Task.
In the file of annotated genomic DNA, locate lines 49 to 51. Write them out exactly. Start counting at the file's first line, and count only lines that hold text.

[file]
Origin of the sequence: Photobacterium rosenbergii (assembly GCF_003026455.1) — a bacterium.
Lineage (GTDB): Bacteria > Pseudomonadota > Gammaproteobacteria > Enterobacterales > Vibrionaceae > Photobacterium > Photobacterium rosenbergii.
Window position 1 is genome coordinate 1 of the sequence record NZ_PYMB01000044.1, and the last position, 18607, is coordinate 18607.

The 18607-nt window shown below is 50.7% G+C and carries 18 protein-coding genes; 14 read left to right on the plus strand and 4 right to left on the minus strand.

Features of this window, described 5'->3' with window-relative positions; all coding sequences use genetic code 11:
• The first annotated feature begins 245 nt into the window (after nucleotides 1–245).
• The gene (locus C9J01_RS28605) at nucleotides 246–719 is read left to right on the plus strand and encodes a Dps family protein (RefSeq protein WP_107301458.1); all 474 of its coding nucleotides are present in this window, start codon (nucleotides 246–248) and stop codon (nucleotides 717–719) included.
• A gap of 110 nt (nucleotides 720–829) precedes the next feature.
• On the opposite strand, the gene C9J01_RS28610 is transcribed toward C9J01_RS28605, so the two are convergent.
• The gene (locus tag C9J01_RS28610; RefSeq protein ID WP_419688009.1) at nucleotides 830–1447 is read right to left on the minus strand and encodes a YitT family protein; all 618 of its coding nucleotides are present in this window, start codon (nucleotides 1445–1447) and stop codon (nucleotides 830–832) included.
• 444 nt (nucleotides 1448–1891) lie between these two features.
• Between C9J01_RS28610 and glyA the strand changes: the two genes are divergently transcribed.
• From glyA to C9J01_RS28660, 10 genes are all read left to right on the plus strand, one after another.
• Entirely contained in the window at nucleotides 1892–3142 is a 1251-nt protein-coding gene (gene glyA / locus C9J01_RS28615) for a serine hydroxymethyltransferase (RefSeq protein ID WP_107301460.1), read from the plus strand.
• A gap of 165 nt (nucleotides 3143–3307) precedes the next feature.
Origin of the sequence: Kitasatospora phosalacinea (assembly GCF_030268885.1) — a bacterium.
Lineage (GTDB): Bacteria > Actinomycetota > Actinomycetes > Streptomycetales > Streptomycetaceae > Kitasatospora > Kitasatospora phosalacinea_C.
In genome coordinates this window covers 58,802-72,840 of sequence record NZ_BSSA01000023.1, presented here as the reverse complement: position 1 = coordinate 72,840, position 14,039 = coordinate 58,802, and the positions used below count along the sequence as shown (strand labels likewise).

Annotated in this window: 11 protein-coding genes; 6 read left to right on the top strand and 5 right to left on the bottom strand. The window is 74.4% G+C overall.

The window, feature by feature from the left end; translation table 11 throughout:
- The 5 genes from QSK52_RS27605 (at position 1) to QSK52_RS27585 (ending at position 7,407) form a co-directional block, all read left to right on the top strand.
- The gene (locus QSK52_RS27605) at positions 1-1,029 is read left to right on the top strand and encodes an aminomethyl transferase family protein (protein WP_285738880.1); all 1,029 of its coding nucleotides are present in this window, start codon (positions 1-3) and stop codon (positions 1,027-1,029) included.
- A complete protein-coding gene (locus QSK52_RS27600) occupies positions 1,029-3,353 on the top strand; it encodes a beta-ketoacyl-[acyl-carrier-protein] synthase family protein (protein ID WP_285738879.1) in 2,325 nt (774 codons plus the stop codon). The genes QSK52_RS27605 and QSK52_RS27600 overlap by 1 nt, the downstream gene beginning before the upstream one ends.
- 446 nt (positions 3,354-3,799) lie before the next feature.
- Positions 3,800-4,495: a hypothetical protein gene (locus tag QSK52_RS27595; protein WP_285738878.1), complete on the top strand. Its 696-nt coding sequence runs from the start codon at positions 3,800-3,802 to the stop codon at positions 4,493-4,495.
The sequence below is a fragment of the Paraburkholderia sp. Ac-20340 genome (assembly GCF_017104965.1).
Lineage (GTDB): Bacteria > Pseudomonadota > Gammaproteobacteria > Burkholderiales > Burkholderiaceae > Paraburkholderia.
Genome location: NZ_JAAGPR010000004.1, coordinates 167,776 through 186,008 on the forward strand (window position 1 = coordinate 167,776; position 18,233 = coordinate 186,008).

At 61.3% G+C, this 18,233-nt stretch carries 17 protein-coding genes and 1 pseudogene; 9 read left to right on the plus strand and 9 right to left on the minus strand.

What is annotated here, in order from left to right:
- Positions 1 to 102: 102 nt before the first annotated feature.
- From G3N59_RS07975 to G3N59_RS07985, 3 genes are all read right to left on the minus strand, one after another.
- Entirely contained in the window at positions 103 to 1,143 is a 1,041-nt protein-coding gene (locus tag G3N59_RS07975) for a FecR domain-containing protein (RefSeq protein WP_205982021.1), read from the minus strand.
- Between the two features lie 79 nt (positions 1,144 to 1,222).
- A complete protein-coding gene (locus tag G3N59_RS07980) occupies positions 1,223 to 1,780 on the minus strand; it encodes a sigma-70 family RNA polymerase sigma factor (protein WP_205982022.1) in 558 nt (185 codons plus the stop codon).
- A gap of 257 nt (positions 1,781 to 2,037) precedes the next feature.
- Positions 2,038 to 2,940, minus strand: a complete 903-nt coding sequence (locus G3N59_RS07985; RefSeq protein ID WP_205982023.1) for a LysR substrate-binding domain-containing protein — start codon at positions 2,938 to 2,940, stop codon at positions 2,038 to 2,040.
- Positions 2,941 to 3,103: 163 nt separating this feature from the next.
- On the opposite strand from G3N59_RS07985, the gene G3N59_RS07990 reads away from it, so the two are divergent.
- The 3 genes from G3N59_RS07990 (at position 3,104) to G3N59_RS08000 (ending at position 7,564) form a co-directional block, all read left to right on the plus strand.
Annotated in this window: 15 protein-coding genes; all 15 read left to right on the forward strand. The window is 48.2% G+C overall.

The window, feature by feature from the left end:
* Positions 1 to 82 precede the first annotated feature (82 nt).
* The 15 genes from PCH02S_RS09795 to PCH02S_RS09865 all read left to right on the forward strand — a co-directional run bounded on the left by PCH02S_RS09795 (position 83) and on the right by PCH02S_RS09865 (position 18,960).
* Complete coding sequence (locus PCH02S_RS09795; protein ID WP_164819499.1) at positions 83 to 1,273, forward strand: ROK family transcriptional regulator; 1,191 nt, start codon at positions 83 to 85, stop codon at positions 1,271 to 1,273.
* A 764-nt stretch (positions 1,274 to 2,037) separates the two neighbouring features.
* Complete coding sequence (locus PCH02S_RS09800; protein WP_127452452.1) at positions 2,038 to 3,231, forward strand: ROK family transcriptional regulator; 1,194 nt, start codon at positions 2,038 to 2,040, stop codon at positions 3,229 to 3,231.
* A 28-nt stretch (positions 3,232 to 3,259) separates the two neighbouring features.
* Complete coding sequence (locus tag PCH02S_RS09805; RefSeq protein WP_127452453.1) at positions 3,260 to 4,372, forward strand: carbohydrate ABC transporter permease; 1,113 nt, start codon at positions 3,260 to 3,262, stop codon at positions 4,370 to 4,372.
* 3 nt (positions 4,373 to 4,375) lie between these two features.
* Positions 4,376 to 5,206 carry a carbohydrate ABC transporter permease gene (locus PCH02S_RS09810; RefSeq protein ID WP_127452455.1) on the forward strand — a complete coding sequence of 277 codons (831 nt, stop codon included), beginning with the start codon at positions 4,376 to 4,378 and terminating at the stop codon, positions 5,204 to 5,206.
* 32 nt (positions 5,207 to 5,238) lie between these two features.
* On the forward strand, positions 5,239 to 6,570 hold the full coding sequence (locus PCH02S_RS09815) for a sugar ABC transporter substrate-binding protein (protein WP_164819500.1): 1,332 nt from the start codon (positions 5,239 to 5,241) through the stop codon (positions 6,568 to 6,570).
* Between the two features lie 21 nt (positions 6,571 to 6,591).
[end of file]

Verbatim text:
* Complete coding sequence (locus tag PCH02S_RS09805; RefSeq protein WP_127452453.1) at positions 3,260 to 4,372, forward strand: carbohydrate ABC transporter permease; 1,113 nt, start codon at positions 3,260 to 3,262, stop codon at positions 4,370 to 4,372.
* 3 nt (positions 4,373 to 4,375) lie between these two features.
* Positions 4,376 to 5,206 carry a carbohydrate ABC transporter permease gene (locus PCH02S_RS09810; RefSeq protein ID WP_127452455.1) on the forward strand — a complete coding sequence of 277 codons (831 nt, stop codon included), beginning with the start codon at positions 4,376 to 4,378 and terminating at the stop codon, positions 5,204 to 5,206.